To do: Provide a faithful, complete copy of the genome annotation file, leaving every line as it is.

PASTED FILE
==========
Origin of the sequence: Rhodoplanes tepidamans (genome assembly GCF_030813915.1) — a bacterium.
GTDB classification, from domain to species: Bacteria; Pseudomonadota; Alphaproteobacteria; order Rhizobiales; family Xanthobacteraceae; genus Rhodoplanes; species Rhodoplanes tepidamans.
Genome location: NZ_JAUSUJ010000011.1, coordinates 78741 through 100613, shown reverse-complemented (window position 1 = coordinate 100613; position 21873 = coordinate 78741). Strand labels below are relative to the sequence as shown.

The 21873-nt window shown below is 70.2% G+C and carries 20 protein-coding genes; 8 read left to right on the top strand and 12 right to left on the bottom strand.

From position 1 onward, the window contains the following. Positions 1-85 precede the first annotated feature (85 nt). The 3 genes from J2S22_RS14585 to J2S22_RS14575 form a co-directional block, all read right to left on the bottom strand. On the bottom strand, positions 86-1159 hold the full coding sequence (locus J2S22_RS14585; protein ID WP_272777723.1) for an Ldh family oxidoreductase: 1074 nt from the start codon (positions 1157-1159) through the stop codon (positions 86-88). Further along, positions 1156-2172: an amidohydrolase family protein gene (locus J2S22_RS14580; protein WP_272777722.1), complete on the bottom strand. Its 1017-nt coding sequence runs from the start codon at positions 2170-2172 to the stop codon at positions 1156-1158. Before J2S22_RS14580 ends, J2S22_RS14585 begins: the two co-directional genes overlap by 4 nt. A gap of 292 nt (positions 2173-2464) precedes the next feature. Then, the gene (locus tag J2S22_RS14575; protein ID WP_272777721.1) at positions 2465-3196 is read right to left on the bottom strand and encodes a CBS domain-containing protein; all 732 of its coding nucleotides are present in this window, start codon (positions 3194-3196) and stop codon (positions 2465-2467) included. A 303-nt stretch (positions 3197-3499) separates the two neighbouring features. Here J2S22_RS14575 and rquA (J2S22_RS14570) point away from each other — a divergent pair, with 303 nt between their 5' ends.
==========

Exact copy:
Origin of the sequence: Rhodoplanes tepidamans (genome assembly GCF_030813915.1) — a bacterium.
GTDB classification, from domain to species: Bacteria; Pseudomonadota; Alphaproteobacteria; order Rhizobiales; family Xanthobacteraceae; genus Rhodoplanes; species Rhodoplanes tepidamans.
Genome location: NZ_JAUSUJ010000011.1, coordinates 78741 through 100613, shown reverse-complemented (window position 1 = coordinate 100613; position 21873 = coordinate 78741). Strand labels below are relative to the sequence as shown.

The 21873-nt window shown below is 70.2% G+C and carries 20 protein-coding genes; 8 read left to right on the top strand and 12 right to left on the bottom strand.

From position 1 onward, the window contains the following. Positions 1-85 precede the first annotated feature (85 nt). The 3 genes from J2S22_RS14585 to J2S22_RS14575 form a co-directional block, all read right to left on the bottom strand. On the bottom strand, positions 86-1159 hold the full coding sequence (locus J2S22_RS14585; protein ID WP_272777723.1) for an Ldh family oxidoreductase: 1074 nt from the start codon (positions 1157-1159) through the stop codon (positions 86-88). Further along, positions 1156-2172: an amidohydrolase family protein gene (locus J2S22_RS14580; protein WP_272777722.1), complete on the bottom strand. Its 1017-nt coding sequence runs from the start codon at positions 2170-2172 to the stop codon at positions 1156-1158. Before J2S22_RS14580 ends, J2S22_RS14585 begins: the two co-directional genes overlap by 4 nt. A gap of 292 nt (positions 2173-2464) precedes the next feature. Then, the gene (locus tag J2S22_RS14575; protein ID WP_272777721.1) at positions 2465-3196 is read right to left on the bottom strand and encodes a CBS domain-containing protein; all 732 of its coding nucleotides are present in this window, start codon (positions 3194-3196) and stop codon (positions 2465-2467) included. A 303-nt stretch (positions 3197-3499) separates the two neighbouring features. Here J2S22_RS14575 and rquA (J2S22_RS14570) point away from each other — a divergent pair, with 303 nt between their 5' ends.